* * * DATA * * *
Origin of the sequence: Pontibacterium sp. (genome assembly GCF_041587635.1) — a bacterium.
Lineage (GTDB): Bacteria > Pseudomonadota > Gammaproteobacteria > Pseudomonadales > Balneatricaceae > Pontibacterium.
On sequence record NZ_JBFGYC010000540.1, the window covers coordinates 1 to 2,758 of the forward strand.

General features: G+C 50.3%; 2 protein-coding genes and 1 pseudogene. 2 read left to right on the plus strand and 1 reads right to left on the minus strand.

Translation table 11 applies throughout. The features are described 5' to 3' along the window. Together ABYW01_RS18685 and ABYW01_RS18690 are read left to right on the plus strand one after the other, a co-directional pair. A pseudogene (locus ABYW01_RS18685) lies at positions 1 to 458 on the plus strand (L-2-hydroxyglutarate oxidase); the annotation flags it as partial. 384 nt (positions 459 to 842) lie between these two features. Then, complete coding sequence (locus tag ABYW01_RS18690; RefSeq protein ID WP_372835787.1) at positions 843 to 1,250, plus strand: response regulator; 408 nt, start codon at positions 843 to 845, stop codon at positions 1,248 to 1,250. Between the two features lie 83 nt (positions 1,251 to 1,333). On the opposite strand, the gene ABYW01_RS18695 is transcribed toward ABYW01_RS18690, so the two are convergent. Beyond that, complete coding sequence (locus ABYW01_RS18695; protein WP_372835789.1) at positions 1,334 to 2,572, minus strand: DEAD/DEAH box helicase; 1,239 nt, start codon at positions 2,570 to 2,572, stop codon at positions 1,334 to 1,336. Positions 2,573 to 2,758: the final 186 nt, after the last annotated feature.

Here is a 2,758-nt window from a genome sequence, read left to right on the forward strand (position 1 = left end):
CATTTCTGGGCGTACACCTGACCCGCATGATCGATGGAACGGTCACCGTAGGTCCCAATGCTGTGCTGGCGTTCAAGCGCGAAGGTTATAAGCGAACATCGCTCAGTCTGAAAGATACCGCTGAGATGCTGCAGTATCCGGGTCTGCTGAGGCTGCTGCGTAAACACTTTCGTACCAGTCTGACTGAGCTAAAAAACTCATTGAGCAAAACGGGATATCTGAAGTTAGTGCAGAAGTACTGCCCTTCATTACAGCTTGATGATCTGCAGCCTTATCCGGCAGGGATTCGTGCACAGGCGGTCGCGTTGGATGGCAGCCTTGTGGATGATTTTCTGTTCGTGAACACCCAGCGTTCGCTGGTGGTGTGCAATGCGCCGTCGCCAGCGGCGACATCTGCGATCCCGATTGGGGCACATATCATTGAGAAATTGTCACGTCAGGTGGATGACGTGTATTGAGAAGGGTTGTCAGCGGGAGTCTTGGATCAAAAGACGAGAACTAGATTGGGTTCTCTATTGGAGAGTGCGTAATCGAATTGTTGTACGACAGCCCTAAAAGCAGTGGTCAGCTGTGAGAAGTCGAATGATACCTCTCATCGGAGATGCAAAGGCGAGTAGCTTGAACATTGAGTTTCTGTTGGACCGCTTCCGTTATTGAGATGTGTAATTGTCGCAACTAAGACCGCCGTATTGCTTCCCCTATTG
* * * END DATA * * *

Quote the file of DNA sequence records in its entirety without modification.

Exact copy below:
Origin of the sequence: Pontibacterium sp. (genome assembly GCF_041587635.1) — a bacterium.
Lineage (GTDB): Bacteria > Pseudomonadota > Gammaproteobacteria > Pseudomonadales > Balneatricaceae > Pontibacterium.
On sequence record NZ_JBFGYC010000540.1, the window covers coordinates 1 to 2,758 of the forward strand.

General features: G+C 50.3%; 2 protein-coding genes and 1 pseudogene. 2 read left to right on the plus strand and 1 reads right to left on the minus strand.

Translation table 11 applies throughout. The features are described 5' to 3' along the window. Together ABYW01_RS18685 and ABYW01_RS18690 are read left to right on the plus strand one after the other, a co-directional pair. A pseudogene (locus ABYW01_RS18685) lies at positions 1 to 458 on the plus strand (L-2-hydroxyglutarate oxidase); the annotation flags it as partial. 384 nt (positions 459 to 842) lie between these two features. Then, complete coding sequence (locus tag ABYW01_RS18690; RefSeq protein ID WP_372835787.1) at positions 843 to 1,250, plus strand: response regulator; 408 nt, start codon at positions 843 to 845, stop codon at positions 1,248 to 1,250. Between the two features lie 83 nt (positions 1,251 to 1,333). On the opposite strand, the gene ABYW01_RS18695 is transcribed toward ABYW01_RS18690, so the two are convergent. Beyond that, complete coding sequence (locus ABYW01_RS18695; protein WP_372835789.1) at positions 1,334 to 2,572, minus strand: DEAD/DEAH box helicase; 1,239 nt, start codon at positions 2,570 to 2,572, stop codon at positions 1,334 to 1,336. Positions 2,573 to 2,758: the final 186 nt, after the last annotated feature.

Here is a 2,758-nt window from a genome sequence, read left to right on the forward strand (position 1 = left end):
CATTTCTGGGCGTACACCTGACCCGCATGATCGATGGAACGGTCACCGTAGGTCCCAATGCTGTGCTGGCGTTCAAGCGCGAAGGTTATAAGCGAACATCGCTCAGTCTGAAAGATACCGCTGAGATGCTGCAGTATCCGGGTCTGCTGAGGCTGCTGCGTAAACACTTTCGTACCAGTCTGACTGAGCTAAAAAACTCATTGAGCAAAACGGGATATCTGAAGTTAGTGCAGAAGTACTGCCCTTCATTACAGCTTGATGATCTGCAGCCTTATCCGGCAGGGATTCGTGCACAGGCGGTCGCGTTGGATGGCAGCCTTGTGGATGATTTTCTGTTCGTGAACACCCAGCGTTCGCTGGTGGTGTGCAATGCGCCGTCGCCAGCGGCGACATCTGCGATCCCGATTGGGGCACATATCATTGAGAAATTGTCACGTCAGGTGGATGACGTGTATTGAGAAGGGTTGTCAGCGGGAGTCTTGGATCAAAAGACGAGAACTAGATTGGGTTCTCTATTGGAGAGTGCGTAATCGAATTGTTGTACGACAGCCCTAAAAGCAGTGGTCAGCTGTGAGAAGTCGAATGATACCTCTCATCGGAGATGCAAAGGCGAGTAGCTTGAACATTGAGTTTCTGTTGGACCGCTTCCGTTATTGAGATGTGTAATTGTCGCAACTAAGACCGCCGTATTGCTTCCCCTATTG